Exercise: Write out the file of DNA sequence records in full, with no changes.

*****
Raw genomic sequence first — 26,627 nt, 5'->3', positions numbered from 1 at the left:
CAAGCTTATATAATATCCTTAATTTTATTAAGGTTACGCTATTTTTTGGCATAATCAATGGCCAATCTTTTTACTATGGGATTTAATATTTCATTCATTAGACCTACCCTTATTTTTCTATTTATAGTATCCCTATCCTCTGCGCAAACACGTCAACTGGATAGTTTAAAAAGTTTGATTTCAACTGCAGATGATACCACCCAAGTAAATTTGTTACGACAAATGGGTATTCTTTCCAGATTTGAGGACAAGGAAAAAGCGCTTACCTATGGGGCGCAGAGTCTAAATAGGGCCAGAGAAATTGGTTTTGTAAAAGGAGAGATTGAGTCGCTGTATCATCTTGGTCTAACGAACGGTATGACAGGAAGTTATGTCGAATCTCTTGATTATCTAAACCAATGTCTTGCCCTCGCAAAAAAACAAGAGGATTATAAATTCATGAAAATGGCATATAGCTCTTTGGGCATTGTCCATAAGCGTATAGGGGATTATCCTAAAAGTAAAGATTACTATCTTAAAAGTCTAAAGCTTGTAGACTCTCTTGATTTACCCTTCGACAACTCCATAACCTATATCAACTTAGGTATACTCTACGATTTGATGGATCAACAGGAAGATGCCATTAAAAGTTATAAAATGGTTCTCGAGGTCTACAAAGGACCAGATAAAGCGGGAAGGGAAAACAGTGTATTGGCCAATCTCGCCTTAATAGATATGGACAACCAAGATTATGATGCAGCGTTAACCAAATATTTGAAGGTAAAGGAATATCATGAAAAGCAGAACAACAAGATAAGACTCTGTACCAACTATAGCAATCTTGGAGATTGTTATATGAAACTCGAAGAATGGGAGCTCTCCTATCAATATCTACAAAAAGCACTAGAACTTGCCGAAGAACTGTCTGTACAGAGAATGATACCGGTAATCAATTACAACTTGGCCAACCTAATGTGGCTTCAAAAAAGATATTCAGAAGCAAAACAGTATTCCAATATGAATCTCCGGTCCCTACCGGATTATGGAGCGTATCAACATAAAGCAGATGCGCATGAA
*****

Raw genomic sequence first — 26,627 nt, 5'->3', positions numbered from 1 at the left:
CAAGCTTATATAATATCCTTAATTTTATTAAGGTTACGCTATTTTTTGGCATAATCAATGGCCAATCTTTTTACTATGGGATTTAATATTTCATTCATTAGACCTACCCTTATTTTTCTATTTATAGTATCCCTATCCTCTGCGCAAACACGTCAACTGGATAGTTTAAAAAGTTTGATTTCAACTGCAGATGATACCACCCAAGTAAATTTGTTACGACAAATGGGTATTCTTTCCAGATTTGAGGACAAGGAAAAAGCGCTTACCTATGGGGCGCAGAGTCTAAATAGGGCCAGAGAAATTGGTTTTGTAAAAGGAGAGATTGAGTCGCTGTATCATCTTGGTCTAACGAACGGTATGACAGGAAGTTATGTCGAATCTCTTGATTATCTAAACCAATGTCTTGCCCTCGCAAAAAAACAAGAGGATTATAAATTCATGAAAATGGCATATAGCTCTTTGGGCATTGTCCATAAGCGTATAGGGGATTATCCTAAAAGTAAAGATTACTATCTTAAAAGTCTAAAGCTTGTAGACTCTCTTGATTTACCCTTCGACAACTCCATAACCTATATCAACTTAGGTATACTCTACGATTTGATGGATCAACAGGAAGATGCCATTAAAAGTTATAAAATGGTTCTCGAGGTCTACAAAGGACCAGATAAAGCGGGAAGGGAAAACAGTGTATTGGCCAATCTCGCCTTAATAGATATGGACAACCAAGATTATGATGCAGCGTTAACCAAATATTTGAAGGTAAAGGAATATCATGAAAAGCAGAACAACAAGATAAGACTCTGTACCAACTATAGCAATCTTGGAGATTGTTATATGAAACTCGAAGAATGGGAGCTCTCCTATCAATATCTACAAAAAGCACTAGAACTTGCCGAAGAACTGTCTGTACAGAGAATGATACCGGTAATCAATTACAACTTGGCCAACCTAATGTGGCTTCAAAAAAGATATTCAGAAGCAAAACAGTATTCCAATATGAATCTCCGGTCCCTACCGGATTATGGAGCGTATCAACATAAAGCAGATGCGCATGAA